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Thanks to almost simultaneous rulings last week by the powers that be in Nassau and New Haven, Princeton men and Yale men can now go to the dogs perfectly legally. For the bottle which has long nestled illicitly in the darkest corner of every good Princetonian's closet can be brought out onto his mantelpiece in safety, and the Elis can sleep peacefully through all their classes.

Princeton's 195-year-old ban on liquor in dormitory rooms was lifted at a meeting Friday of the Board of Trustees and a new rule, described as "a recognition of an existing situation rather than a radical change" takes its place.

The new rule reads: "Intoxication or disorder and bad manners arising from the use of liquor are particularly serious offenses and will subject the student involved to the penalty of suspension or dismissal from the university."

Under the old rule the Princeton lads not only couldn't get squiffed but couldn't even keep a bottle of sherry in their rooms without being theoretically liable for punishment. There has been a minimum of effort to enforce the ruling, however, and the new law is designed to allow a wider and more suitable enforcement.

The new law is covered in a general way by the famous first provision in the catalogue of rules and regulations, providing that all students "are expected to conduct themselves in a manner becoming scholars and gentlemen."

Yale still has a rule similar to the one just abolished at Princeton, but the Yale authorities are also lenient in their interpretation. Beer has even been served in the common rooms of Yale Colleges at various times.

The trend of the new Princeton law is the reverse of the action taken by Dartmouth authorities last year when, for the first time since Eleanor Wheelock bought a dozen acres and a ski jump from the local Indian tribe in exchange for some 500 of New England rum. Dartmouth men were threatened with the dire punishment of dismissal for getting liquored up.

In addition to abolishing the cut limit of 15, the Yale College Faculty, in a second signal innovation, raised the requirements for Dean's List from 3 B's and 2 C's to a straight B average or better.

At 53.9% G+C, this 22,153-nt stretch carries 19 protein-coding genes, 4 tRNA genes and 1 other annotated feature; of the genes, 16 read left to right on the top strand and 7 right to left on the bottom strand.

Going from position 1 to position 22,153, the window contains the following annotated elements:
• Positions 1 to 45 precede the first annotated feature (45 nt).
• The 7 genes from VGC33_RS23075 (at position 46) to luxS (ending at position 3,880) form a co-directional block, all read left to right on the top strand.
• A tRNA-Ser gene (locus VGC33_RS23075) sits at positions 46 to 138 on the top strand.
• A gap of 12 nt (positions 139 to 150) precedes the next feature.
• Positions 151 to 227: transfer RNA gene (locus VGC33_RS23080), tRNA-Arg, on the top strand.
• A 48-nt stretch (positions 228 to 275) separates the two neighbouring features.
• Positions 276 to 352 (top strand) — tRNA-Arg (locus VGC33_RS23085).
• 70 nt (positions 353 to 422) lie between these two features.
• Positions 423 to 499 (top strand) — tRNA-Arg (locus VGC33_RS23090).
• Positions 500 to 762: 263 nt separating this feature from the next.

The innovations, which will go into effect with the opening of school next fall, are a part of the general revision of the rules of Yale College. Greater liberality and flexibility is the purpose behind the change in which the committee sought "to clarify old confusions and to improve while clarifying."

Attendance will still be taken in all Yale classes and absences will be reported to the Dean's office, but the authorities will intervene only in excessive cases. No cuts will be allowed for students not on the Dean's List in classes on days immediately preceding or following reading periods or vacations.

Dean William C. DeVane, on being asked whether the system was modeled on that of Harvard, replied, "We did not mention Harvard in designing the plan. Those who think that they can go on a spree will find themselves chucked out of a course."

The Dean's List will be given the more high-sounding title of Dean's Honor List, indicating that it is harder to get on than it used to be.

The Yale Daily News referred to the changes as "a great step forward in the liberation of undergraduates from a system which seemed sometimes to treat them as children."

"At one stroke that vast, indefinite body of undergraduates, not of low enough stand to be on probation, nor high enough to make the Dean's List, has been removed, and scholastic lines have been more clearly and satisfactorily drawn," the News said

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